Selling products is a thing of the past as consumers increasingly opt for subscription services. The founder of the world’s most successful subscriptions management company shares why.
Americans spend more than $420 billion on subscriptions each year, and it’s becoming clearer to business leaders that people want services over products. “This is clearly the business model of the future,” says Zuora CEO Tien Tzuo.
90% of the world’s digital data was created between 2014 and 2016, according to Perry Timms, Founder of PTHR (People and Transformational HR). He says it’s this exponential data growth and availability that is the key to how companies like Netflix, Spotify and HBO are growing revenues.
The Subscription Economy (a phrase that’s been trademarked by Tien Tzuo) is used to describe a new era of companies and business models.
“In the old world (let’s call it the Product Economy) it was all about things. Acquiring new customers, shipping commodities, billing for one-time transactions. But in this new era, it’s all about relationships. More and more customers are becoming subscribers because subscription experiences built around services meet consumers’ needs better than the static offerings of a single product,” he expounds.
1. Why subscription services are in demand
Pressure on consumers’ disposable incomes is driving their interest in subscription models. “In periods of economic downturn, people prefer subscription businesses,” Tzuo says. “Why spend all this money upfront to buy a product when you can simply pay a service to get what you need and then turn it off and on when you need to?” That’s the allure of the business model.
2. Pricing and packaging is key to success
If you’re considering offering subscription services, you need to know how much people will be comfortable paying and how to best-package your services to drive interest on an ongoing basis.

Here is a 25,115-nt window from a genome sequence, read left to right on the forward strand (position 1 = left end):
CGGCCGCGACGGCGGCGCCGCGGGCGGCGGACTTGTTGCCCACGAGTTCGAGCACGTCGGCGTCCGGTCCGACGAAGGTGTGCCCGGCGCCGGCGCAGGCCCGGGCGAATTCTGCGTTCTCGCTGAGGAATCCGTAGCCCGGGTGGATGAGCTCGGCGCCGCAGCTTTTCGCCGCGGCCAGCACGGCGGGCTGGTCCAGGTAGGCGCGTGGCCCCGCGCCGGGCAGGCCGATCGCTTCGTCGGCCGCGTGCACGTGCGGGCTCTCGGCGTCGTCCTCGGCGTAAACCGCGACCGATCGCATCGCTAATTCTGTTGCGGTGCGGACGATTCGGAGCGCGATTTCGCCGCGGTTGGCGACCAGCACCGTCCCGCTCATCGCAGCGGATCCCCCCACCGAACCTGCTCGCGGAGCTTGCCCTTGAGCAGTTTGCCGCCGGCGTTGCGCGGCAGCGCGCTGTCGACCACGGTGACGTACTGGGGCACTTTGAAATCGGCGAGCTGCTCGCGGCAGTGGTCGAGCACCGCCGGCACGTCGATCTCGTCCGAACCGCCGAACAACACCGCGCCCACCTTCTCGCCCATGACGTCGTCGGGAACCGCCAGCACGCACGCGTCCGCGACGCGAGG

The challenge lies in deciphering customers for the various packages you propose to offer them. “To create the packages that people want, the leading subscription services businesses run deep-level data analytics on consumers. This means they not only need customer data, they need analytics tools and dashboards, which takes time to develop and can cost more than some companies can afford,” he adds.
3. You must look to the long-term
Making a switch to a subscription model will require you to re-engineer several internal systems and processes, because the way to deliver products or services to customers fundamentally changes. A long-term view toward customer engagement and retention is a necessity for success, because the more engaged you are with customers (gleaning their data), the more insights you can gather on their spending preferences.
“Subscription business models emphasise long-term relationships with customers. Since an unhappy customer can simply unsubscribe at any point, companies must invest in real customer service and listen to client feedback. If they do it right, they can profit from recurring revenue and a loyal customer base,” Tzuo adds.
Leading enterprises are no longer solely focusing on just shipping products at recommended retail prices. They are constantly striving to offer new services and experiences for their customers that deliver outcomes, not assets, according to Tzuo. This requires you to move from selling things to monetising relationships if you plan on staying in business in the future.